"Did you, with your red toenails, ever see a dead person?"
Suicide attempts and abortion issues, drink and gambling problems, sexual hang-ups – we’re back in familiar territory for Bergman in another frank film about ‘real’ relationships that miraculously has been passed as a PG by our friends at the BBFC. Originally it was awarded an X rating a decade after its making, but these days foreign language films are deemed to be more accessible to the culturally enlightened.
Gösta is a casual port worker, hired On The Waterfront style on a daily basis. Pay is an ephemeral thing to be used as quickly as possible, either by playing with card-sharks, downing liquor or picking up girls. One such pick-up is Berit who he meets at a portside disco. Berit is a nice girl (after all, she doesn’t smoke) but also seriously screwed up. Depressed and suicidal (we first encounter her part way through a suicide attempt at the waterfront) she is in need of companionship and affection, something Gösta seems to offer and her mother does not. Berit’s inability to cope with life in a single parent home has led to her spending much of her youth flitting from one institute to another. However in order to secure a job in a factory, she must endure life with her mother, a double-edged sword that offers both independence and parental shackles. Far better to run away with hunky Gösta. But will he be able to give her the support she needs? It seems so… at first. Their tempestuous relationship tears apart and Berit seeks solace in any arms she can find. And then things go downhill…
Ultimately the problem with Port of Call lies with its over-worked melodrama. Bergman and his actors manage to keep a commendably realist feel to the film that put many of the modern hand-wringing social realist film-makers to shame, but ultimately the trials of the main heroine are so mundanely dreadful that there is little to empathise with. The irony that she spends much of the film suicidal but incapable of acting on it successfully rings of obvious manipulation, as does the frankly unbelievable conclusion.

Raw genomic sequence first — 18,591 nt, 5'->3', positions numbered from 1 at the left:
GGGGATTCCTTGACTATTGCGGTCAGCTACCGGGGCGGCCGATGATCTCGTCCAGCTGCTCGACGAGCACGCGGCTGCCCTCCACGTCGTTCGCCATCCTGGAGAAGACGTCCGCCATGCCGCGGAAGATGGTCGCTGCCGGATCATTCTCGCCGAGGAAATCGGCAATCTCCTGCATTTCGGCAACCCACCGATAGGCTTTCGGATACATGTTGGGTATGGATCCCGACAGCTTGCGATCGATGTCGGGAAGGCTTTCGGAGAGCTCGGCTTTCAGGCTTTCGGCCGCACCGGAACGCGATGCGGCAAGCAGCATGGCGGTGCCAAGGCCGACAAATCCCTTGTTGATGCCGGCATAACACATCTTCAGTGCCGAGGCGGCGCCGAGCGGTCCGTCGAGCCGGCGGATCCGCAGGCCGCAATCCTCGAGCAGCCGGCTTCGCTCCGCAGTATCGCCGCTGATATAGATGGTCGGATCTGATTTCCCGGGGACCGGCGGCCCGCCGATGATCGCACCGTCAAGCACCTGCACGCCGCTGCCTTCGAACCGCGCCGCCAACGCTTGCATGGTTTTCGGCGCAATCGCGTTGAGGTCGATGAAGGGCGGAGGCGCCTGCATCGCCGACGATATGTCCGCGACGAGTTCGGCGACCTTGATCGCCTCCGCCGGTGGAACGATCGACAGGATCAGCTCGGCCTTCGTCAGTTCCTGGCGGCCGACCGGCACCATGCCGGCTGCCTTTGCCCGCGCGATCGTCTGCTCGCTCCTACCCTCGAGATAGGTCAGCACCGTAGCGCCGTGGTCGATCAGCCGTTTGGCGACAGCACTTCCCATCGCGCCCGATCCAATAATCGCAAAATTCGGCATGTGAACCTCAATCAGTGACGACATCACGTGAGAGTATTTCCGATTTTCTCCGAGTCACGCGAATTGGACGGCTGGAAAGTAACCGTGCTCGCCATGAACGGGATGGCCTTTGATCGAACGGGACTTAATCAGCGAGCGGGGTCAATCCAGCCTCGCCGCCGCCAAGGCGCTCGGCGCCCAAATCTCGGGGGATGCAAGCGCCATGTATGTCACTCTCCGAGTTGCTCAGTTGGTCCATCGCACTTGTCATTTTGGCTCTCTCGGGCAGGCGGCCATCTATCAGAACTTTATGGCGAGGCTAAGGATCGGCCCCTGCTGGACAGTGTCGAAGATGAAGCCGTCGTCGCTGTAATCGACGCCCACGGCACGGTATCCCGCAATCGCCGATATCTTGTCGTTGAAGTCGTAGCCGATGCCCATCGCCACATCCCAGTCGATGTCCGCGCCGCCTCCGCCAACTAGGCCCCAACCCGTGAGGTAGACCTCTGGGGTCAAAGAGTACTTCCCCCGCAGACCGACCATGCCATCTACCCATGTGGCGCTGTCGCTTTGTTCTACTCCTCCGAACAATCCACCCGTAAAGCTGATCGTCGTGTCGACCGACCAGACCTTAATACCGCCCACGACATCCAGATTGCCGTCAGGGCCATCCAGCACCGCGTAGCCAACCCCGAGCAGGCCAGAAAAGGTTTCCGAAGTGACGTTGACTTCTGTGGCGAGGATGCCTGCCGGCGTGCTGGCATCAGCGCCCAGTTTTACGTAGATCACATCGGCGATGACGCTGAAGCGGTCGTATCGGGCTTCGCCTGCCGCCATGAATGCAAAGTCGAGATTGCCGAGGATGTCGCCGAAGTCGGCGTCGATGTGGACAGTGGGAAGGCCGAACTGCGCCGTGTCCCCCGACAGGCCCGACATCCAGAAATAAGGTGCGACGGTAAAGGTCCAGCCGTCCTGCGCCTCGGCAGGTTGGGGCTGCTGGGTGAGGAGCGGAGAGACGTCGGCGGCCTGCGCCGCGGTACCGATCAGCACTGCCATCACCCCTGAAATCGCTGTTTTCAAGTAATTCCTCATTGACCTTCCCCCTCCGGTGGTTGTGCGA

These are the main snags to the film though – otherwise it is a worthy work; the flashback structure reveals the source of Berit’s predicaments slowly and there is much to be seen in the details. Gösta’s bravura matched with his unexpected ‘softer feminine side’ make for a far more complex character than the whoring, fighting, drinking gambling-man tag would suggest. Berit’s downfall is a result of her family and society – her parents’ divorce, the succession of reformatories all have taken their toll
and led to a downward spiral of self-loathing. That the pair can make any kind of relationship shows Bergman’s ability to depict his characters as more than one dimensional or polarised, a far more mature approach to writing than just providing traits, and one which engages the viewer far more. That the film as a whole cannot quite deal with characters that populate it (the mother, the prostitute and the social worker all appear as well rounded and complex as the central couple) and tries too hard to cram in as many issues as possible (treatment of foreign workers, society’s hypocrisy, divorce, violence, gambling, alcoholism, prostitution, backstreet abortions etc) makes this one of Bergman’s less rounded creations, albeit a fascinating one.